During the history of HIV, clinical trials of antiretrovirals (ARVs) have charted a steady, upward climb in efficacy, according to a large meta-analysis, MedPage Today reports. Researchers culled together findings from all reported prospective trials of ARVs in treatment-naive people with HIV that had at least 48 weeks of follow-up and an intent-to-treat efficacy analysis. This included 144 studies among 216 treatment groups, including 10 trials dating from before the 1996 treatment revolution. The investigators reported their findings at the 7th International AIDS Society Conference on HIV Pathogenesis, Treatment and Prevention (IAS 2013) in Kuala Lumpur.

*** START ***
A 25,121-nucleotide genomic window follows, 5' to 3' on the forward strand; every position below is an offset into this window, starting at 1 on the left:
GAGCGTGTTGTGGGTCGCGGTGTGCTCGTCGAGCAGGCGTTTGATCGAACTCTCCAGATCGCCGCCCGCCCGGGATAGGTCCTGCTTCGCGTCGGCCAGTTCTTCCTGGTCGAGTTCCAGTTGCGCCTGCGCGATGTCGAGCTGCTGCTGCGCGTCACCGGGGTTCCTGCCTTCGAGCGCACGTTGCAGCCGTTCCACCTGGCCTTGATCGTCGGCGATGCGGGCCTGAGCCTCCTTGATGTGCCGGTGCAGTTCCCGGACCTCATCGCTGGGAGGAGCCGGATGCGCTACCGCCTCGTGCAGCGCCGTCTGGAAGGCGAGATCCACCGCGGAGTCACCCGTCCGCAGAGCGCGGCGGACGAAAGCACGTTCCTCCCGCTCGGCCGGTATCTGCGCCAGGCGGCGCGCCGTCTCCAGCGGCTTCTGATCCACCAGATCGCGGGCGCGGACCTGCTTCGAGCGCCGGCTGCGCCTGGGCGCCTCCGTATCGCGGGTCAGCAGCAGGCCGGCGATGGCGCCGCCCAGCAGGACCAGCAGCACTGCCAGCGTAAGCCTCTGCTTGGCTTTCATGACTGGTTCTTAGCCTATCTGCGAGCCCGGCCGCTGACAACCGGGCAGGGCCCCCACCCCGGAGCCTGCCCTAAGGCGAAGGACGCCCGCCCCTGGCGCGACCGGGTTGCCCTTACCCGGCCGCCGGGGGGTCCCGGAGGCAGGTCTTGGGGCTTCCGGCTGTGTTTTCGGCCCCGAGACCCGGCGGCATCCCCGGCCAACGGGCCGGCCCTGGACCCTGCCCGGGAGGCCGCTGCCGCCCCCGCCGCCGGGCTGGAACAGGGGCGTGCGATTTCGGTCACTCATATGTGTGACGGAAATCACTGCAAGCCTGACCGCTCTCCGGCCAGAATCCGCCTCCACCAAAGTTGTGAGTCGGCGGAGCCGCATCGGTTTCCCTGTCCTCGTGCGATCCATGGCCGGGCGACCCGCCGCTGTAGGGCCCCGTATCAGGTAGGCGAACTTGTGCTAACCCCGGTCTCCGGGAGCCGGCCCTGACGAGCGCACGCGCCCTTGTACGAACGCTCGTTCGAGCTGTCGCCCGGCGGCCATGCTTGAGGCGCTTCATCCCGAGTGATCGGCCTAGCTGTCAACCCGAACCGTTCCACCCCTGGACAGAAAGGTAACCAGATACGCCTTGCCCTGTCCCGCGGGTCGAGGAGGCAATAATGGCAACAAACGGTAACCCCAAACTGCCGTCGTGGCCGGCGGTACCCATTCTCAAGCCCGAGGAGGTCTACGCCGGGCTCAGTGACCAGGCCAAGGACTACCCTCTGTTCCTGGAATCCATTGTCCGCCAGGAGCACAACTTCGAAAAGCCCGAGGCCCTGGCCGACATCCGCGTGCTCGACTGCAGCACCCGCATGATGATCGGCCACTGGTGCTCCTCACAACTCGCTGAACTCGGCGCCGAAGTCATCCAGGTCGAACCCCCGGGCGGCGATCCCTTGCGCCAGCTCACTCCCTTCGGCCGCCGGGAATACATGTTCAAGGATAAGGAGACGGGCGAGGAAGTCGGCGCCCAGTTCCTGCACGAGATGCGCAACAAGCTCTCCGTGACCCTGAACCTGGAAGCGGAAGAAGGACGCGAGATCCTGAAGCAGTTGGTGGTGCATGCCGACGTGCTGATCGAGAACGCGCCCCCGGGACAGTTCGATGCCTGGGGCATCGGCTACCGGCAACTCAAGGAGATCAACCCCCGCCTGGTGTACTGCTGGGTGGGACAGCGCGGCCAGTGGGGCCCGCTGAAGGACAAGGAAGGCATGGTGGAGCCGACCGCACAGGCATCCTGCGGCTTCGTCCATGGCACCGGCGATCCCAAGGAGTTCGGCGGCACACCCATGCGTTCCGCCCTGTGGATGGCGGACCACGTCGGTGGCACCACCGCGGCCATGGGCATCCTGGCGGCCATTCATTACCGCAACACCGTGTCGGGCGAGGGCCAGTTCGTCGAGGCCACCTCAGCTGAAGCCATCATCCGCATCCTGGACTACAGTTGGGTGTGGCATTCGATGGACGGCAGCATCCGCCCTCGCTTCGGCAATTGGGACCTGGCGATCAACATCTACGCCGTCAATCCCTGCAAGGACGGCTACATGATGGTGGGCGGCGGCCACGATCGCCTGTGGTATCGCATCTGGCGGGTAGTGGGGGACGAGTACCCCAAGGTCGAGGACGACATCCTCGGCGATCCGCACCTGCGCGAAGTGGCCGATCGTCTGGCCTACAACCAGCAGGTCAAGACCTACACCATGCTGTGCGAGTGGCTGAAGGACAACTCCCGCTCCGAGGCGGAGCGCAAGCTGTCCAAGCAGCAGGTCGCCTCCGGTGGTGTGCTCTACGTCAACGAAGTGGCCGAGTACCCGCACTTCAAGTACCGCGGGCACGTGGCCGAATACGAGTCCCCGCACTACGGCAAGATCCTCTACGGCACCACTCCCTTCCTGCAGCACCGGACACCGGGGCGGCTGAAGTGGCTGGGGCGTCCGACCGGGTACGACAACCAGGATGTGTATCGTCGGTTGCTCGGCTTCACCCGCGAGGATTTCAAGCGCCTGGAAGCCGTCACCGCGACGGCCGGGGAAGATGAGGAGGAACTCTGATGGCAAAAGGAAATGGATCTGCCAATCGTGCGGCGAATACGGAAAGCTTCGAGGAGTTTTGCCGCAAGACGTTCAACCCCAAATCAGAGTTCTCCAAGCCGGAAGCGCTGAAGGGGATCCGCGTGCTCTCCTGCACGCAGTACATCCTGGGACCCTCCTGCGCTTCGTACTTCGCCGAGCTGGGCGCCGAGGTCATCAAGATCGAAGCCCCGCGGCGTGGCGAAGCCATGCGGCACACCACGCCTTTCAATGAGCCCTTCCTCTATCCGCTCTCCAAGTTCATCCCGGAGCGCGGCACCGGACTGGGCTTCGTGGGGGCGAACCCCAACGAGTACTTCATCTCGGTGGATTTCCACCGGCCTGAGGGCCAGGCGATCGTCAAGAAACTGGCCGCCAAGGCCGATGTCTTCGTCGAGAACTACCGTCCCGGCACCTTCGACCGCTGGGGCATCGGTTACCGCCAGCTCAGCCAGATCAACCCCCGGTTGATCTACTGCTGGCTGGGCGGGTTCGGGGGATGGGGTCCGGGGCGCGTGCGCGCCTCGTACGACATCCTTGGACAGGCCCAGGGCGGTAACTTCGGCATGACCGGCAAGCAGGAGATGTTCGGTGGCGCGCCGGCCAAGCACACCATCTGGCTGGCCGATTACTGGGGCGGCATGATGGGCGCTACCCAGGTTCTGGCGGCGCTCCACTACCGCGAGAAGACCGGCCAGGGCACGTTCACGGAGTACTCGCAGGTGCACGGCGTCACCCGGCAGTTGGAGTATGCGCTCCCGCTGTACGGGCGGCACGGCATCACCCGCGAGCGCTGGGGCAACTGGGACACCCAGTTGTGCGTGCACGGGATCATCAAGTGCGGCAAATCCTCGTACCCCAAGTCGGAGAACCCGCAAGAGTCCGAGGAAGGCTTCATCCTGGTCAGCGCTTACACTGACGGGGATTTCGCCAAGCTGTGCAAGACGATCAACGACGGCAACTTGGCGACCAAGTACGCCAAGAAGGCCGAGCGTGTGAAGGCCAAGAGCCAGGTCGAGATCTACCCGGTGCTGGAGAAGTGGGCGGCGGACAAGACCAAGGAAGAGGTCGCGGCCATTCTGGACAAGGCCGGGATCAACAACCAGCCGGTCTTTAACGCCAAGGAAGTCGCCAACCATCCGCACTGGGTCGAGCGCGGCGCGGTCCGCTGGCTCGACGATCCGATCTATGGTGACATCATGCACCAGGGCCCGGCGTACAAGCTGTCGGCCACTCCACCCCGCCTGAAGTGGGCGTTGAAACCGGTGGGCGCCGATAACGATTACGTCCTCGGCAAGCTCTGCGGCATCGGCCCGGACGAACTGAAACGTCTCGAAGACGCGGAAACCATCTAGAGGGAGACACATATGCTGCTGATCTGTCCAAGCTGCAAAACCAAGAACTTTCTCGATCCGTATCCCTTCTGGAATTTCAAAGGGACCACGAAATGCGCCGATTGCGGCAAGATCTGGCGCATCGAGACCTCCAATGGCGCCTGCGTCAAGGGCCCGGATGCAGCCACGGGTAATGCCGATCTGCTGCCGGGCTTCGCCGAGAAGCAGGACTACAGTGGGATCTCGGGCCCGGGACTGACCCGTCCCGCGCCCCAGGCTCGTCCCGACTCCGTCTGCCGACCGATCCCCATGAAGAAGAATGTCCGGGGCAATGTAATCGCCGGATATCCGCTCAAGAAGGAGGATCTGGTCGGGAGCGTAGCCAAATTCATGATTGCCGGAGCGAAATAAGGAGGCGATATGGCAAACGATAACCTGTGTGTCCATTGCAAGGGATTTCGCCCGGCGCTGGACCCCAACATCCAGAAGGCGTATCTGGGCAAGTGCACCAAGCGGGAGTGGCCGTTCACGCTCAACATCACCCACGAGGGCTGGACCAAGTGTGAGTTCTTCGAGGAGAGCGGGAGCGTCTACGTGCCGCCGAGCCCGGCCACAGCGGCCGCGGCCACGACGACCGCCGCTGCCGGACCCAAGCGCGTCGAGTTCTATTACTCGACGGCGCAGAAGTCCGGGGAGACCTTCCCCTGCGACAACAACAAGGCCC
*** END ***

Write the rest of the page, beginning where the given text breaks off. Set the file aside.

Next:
The proportion of study participants that reached an undetectable viral load was about 47 percent before 2000, compared with 82 percent of those from after 2008. Those ARV regimens that the U.S. Department of Health and Human Services guidelines panel have designated as “preferred” boasted superior efficacy to the panel’s “alternative” regimens, which themselves outperformed other drug combinations.

To read the conference abstract, click here.

To read the MedPage Today article, click here.